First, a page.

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Image copyright: see contents page of each issue. All other material © Visual Imagination 1998 - 2004
Three days of 24 hours, three threats to Los Angeles. But could Jack Bauer be past his prime for dealing with threats to national security?
For the last three years, we have been given the chance to witness the LA branch of America’s Counter Terrorist Unit (CTU) as it protects the public from all kinds of threats to national security. 24, the show that put Kiefer Sutherland firmly back in the Hollywood spotlight, has grown from an ambitious idea into one of the Fox channel’s hottest commodities (even to the point of advertising the third season with a two-minute trailer shown in cinemas), but how long will it be before interest wanes?
At the moment, 24 has a lot going for it. In an effort to bring the right amount of sex appeal to the show, there is a wide range of actors to cater to the various demographics of the audience. Jack, Tony, David, Chase, Nina, Michelle and Kim all represent a certain look, so people are assured some eye candy to watch each week. Kiefer is still the star, of course, and can pull in the ratings with his participation alone. The real-time aspect of 24 still sets it apart from other programmes and provides a way to crank up the tension, with the trademark cliffhanger endings guaranteeing that when that clock stops, so does your heart. All in all, 24 is real ‘water-cooler’ entertainment, something that people talk about on a weekly basis and follow through until the end. The audience wants to know how Jack will deal with the ridiculous odds piled up against him each episode and the way 24 episodes dovetail into one another means that to miss any individual part of a season is like not seeing a piece of the overall picture.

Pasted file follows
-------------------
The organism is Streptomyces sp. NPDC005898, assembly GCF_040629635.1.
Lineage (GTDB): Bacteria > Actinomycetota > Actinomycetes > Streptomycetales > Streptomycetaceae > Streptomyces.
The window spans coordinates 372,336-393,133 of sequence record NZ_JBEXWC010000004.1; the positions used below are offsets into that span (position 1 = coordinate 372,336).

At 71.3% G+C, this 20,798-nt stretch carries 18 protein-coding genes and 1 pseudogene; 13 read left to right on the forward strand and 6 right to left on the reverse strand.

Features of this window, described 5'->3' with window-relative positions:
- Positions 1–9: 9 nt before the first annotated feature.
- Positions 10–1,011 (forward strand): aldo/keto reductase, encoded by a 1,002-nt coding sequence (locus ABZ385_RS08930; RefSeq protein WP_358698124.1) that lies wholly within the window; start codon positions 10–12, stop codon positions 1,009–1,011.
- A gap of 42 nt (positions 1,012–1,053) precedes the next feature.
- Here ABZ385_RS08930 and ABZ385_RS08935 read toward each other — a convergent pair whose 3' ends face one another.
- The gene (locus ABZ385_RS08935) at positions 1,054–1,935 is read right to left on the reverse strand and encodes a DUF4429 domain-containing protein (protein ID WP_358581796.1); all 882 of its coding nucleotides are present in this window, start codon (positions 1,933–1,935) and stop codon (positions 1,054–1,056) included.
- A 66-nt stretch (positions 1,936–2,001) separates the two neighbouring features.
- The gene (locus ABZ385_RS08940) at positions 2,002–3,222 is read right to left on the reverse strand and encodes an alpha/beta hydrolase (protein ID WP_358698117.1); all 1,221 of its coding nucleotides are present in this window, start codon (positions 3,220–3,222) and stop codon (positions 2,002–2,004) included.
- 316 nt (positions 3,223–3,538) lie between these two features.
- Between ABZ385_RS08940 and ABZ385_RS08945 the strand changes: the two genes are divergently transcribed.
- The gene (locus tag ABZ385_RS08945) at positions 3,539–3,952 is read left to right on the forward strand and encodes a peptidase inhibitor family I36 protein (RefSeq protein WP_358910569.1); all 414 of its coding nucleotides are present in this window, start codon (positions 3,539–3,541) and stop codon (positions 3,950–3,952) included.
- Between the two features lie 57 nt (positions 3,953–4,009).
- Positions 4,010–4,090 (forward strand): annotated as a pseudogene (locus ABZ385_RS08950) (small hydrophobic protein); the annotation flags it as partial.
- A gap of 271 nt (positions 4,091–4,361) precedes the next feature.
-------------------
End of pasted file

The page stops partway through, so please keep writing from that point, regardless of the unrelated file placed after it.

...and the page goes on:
Part of what makes it easy to fall into the fantasy is the attention to detail regarding continuity. Being a producer on the show too, Kiefer Sutherland takes his role very seriously and he often considers new ways to keep a high level of realism on set. An accidental cut on his head in the first season turned into extra hours in make-up when the actor suggested it should be written into the plot. Similarly, in the third season, where Jack is required to have a tattoo on his wrist, he opted to have the inking done as opposed to a forgery applied each day.
The flip side to that realism, however, is that it is obvious that certain things are neglected. It’s understandable that under the adrenaline rush of trying to stop an impending terrorist attack sleep could be put on hold, but other things are certainly necessary. When was the last time we saw an agent going to the toilet, or for that matter eat or drink anything? Such simple actions in another programme could be omitted, but in 24, where every decision is important, the fact that Jack Bauer is driving his four by four after, say, a 15-hour shift, without even the thought of a strong coffee and a chocolate bar to keep him going is a little unlikely.
by Ian Hockley
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